Thursday, January 26, 2012

Technique 101: Boiling Water

image credit: Sterlic via Flickr
Okay... I know this sounds totally simple, but I promised I was starting basic. This is about as basic as it gets.

Get a pot where you can put all your water in it and still have 2/3rds to 3/4ths of room left at the top. You're going to add things to this, remember. When in doubt, use a bigger pot.

Now, here's where this gets a little technical and annoying: don't use hot water from your tap. I know, I know, it seems like it'd take less time to get to boiling if it's already hot when you start, but the thing is, you never want to use water from the tap for consumption or cooking that is hot. It actually carries lead and other built-up gunk from inside your pipes. Instead, run your water on cold for 20-30 seconds, then fill your pot.

Then just turn on your stove, all the way on high -- it's okay, you can turn it down when it's going.
Here's the thing about boiling too: it happens at different temperatures depending on your altitude. Around 212 degrees Fahrenheit at sea level, around 203 degrees up here where I am, at almost 5000 feet. But because no one expects you to use a thermometer, know that a simmer is some little bubbles and slight movement, slow boil is some large bubbles, and a real or "rolling" boil is, well, giant, fast bubbles, "rolling" water, and it keeps bubbling WHILE you stir it.

Learn about how long it takes to boil on your stove, because while a watched pot is a safe one (and yes, it will eventually boil), most people don't hang out right in front of their stove while waiting, and once it's boiling, it'll start to evaporate quick. And if you have cheaper pots that have the coil glued on the bottom and your pot boils dry, you can melt the bonding glue... then you pick up your pot, the hot coils fall off onto your kitchen rug and catches your kitchen on fire, which your husband has to put out while you stand there gaping like an idiot.

Not that I'd know or anything... *cough*

Wednesday, January 25, 2012

Tools of the Trade: Sharp Knives

Cooking can be hard. In fact, it can be infuriating. Especially when you don't have the right tools. But unlike other blogs or chefs, I'm not going to tell you to run out and spend tons of money -- I promise. In fact, I'm cheap. With cheap, comes, well, cheap things. But first thing's first... you know what sucks worse than trying to chop through an acorn squash by doing motion like you're wielding an axe? Doing it with a crappy knife.

I had a big set of 20 knives, in one of the wooden blocks. Steak knives, paring knives, giant knives... and you know what? It wasn't worth it. Sure, steak knives are handy for individual place settings, but I found that all those different knives people recommend for so many different tasks really just gave me a headache.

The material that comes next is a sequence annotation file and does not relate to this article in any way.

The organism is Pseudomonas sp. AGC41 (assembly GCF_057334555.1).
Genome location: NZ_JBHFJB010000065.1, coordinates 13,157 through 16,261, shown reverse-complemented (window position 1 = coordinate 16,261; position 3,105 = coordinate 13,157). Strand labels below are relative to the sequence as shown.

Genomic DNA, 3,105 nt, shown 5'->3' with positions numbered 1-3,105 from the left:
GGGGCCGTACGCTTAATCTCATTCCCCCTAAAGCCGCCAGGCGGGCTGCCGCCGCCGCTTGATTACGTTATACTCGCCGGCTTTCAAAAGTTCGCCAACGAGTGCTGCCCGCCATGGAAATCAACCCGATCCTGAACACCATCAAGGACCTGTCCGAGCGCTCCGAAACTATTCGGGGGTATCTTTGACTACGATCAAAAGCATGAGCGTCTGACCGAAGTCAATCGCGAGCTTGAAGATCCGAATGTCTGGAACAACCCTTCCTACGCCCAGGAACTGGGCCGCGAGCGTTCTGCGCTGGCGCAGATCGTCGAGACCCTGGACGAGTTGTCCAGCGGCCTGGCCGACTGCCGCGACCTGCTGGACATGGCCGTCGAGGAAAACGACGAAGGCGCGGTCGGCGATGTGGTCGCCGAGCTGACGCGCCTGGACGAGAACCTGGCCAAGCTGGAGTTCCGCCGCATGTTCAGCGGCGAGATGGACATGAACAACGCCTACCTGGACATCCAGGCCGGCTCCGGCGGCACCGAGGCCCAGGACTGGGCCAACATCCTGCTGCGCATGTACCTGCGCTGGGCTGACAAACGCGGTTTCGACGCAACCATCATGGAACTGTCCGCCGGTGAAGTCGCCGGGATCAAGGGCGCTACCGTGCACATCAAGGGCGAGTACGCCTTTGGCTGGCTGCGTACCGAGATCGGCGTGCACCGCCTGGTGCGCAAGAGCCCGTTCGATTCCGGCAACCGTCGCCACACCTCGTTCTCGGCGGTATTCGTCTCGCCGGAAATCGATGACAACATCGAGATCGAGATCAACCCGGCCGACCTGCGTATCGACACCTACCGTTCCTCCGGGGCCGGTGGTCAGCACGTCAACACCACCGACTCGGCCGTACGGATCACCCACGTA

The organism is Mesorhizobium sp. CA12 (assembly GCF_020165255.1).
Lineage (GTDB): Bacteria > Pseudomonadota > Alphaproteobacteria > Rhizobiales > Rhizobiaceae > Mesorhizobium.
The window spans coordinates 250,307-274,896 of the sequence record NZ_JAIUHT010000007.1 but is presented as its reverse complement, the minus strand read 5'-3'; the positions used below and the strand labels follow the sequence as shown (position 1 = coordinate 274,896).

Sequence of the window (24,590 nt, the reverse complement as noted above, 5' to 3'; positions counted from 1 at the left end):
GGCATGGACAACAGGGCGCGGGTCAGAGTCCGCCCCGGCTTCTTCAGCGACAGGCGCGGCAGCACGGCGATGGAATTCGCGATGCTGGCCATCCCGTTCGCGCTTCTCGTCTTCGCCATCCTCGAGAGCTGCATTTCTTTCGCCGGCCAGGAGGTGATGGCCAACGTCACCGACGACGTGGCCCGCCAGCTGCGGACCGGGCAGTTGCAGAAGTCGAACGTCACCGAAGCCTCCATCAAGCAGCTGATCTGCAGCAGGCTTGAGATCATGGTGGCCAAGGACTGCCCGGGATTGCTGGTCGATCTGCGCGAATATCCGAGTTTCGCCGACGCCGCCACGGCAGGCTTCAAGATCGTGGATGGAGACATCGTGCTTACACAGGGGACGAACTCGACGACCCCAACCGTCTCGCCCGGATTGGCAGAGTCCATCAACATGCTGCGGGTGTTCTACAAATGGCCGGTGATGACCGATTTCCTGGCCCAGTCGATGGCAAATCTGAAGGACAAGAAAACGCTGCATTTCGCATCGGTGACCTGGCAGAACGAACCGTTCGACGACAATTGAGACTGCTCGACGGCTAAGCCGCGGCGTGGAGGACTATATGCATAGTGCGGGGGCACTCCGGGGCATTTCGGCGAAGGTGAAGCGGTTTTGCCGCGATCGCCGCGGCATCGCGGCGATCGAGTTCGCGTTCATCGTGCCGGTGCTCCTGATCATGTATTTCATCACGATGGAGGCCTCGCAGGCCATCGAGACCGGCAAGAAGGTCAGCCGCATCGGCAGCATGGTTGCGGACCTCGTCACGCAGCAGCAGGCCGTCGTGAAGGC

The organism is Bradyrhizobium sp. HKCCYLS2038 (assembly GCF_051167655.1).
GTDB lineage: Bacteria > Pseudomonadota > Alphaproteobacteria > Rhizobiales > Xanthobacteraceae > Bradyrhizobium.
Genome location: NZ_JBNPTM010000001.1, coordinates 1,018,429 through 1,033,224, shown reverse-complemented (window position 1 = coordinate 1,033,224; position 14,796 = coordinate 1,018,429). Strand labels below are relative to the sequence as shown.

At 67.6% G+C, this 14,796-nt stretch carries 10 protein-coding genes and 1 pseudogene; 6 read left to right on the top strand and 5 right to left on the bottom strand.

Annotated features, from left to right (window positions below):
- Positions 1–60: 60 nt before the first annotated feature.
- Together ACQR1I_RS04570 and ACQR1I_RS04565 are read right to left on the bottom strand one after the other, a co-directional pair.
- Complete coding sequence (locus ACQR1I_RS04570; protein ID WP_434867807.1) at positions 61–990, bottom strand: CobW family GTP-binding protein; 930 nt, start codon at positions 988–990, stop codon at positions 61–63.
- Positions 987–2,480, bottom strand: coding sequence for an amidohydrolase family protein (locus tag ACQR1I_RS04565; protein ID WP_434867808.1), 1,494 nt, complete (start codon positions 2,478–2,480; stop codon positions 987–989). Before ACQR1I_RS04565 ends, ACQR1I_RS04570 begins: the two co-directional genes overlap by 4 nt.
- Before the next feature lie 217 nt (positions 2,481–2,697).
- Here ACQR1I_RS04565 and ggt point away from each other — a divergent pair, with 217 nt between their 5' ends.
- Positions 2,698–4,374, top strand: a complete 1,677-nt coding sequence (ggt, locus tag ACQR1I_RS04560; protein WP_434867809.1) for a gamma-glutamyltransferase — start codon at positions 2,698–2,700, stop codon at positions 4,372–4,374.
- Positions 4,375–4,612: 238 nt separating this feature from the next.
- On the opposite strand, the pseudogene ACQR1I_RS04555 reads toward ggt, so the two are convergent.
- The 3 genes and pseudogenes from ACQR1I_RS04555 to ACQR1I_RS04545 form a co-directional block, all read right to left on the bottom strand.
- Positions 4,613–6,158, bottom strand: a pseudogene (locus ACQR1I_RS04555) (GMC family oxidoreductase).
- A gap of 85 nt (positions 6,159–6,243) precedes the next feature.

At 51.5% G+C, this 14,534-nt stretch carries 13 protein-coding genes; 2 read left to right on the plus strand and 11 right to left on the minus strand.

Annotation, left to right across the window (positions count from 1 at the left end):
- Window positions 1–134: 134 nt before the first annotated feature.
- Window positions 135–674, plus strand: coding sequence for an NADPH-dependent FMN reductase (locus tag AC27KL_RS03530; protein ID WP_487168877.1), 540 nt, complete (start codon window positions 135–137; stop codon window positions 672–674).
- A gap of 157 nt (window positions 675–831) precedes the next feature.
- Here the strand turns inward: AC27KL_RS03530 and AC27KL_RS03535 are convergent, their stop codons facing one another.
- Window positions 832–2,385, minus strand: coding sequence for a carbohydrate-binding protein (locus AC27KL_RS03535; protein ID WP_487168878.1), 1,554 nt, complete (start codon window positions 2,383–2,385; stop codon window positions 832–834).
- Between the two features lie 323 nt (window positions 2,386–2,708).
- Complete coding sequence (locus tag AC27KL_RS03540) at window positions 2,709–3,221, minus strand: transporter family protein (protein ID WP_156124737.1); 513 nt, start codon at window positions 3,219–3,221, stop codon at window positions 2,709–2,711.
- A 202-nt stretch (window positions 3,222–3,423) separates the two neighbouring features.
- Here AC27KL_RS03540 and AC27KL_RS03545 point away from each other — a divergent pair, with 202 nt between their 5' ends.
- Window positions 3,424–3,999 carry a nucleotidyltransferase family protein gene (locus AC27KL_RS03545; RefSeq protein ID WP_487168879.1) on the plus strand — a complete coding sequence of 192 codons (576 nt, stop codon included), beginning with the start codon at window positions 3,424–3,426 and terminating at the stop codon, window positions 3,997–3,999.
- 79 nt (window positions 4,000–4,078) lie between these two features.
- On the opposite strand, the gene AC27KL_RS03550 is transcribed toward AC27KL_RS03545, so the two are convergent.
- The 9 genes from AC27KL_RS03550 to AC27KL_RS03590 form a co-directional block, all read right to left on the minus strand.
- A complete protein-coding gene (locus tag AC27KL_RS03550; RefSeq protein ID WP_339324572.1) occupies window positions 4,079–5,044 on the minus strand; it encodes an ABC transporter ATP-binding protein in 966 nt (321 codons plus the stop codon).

I know I said I have three. The other is dirty. So what?
Instead, after one trip to my mom's, I used her santoku knife. Santoku knives are the "general purpose" knife in Japan, and now in my house too. I have three... and I stopped using other knives. Two were a little expensive for my tastes ($15 and $20) but the third is flimsier but still does its job beautifully and cost $7 at a grocery store. You don't have to pay big for good results.

 So, these THREE knives replace my huge, $40 knife set. But I said I wasn't going to try to sell you on certain things -- I'm not.

The most important thing about your knives is that they are very SHARP.  

After using my poor quality and very dull knives, then switching to these, which are very, very sharp, cooking suddenly became a hell of a lot easier, less frustrating, and even at times, enjoyable.

In fact, you will cry less chopping onions if your knife is very sharp because you won't smash the cells that release the gas that burns your eyes. So it's a win-win.

Tuesday, January 24, 2012

Just How "From Scratch" Are We Talking?

image credit: pressurechief_redux on Flickr
If you're wondering if this blog is going to help you, ask yourself two questions:
  1. Do you base your success on whether or not something is edible?
  2. Do you find most recipes to be confusing?
If you answer 'yes' to those, either or both, then yeah, this blog will help you. A little background -- my friends literally did gauge my cooking progress by how long it had been since I'd burned something... and it was a good gauge, to be honest.

We used to spend around $800 a month on food for the two of us, at Super Wal-Mart in Georgia. Because honestly, I had no idea what I was doing, bought almost all prepackaged foods and ingredients, because the idea of cooking even a premade meal was kind of daunting. I made nothing from scratch.

My parents bought me a book when I first got married called 'Help! My Apartment Has a Kitchen' which claimed to have "foolproof" recipes. They are basic. I'm talking, instructions on how to do a baked potato. Sad thing? I needed those directions, and referred to them frequently. But amongst those simple instructions were also recipes that I feel were a little too advanced for the target audience, and that there were some basics, like chopping an onion, that were overlooked. It seems like common sense, but to someone who's never done it, it can be daunting... and when you cut an onion wrong, it can make you cry -- literally. So, that's where I'm starting. The SUPER basics. I'll mix in recipes and other things along the way, but I'll make sure that I'm not overlooking people who start where I did.

I do shop healthy. Well, not as healthy as some, but the Standard American Diet (SAD) is frightening to me. If something comes up where I am talking about specific ingredients I avoid, brands, or whatnot, I'll mention why, but in general, that's going to be your own preference -- no lectures, I swear.

Please feel free to ask questions, give friendly advice, or make suggestions along the way as well!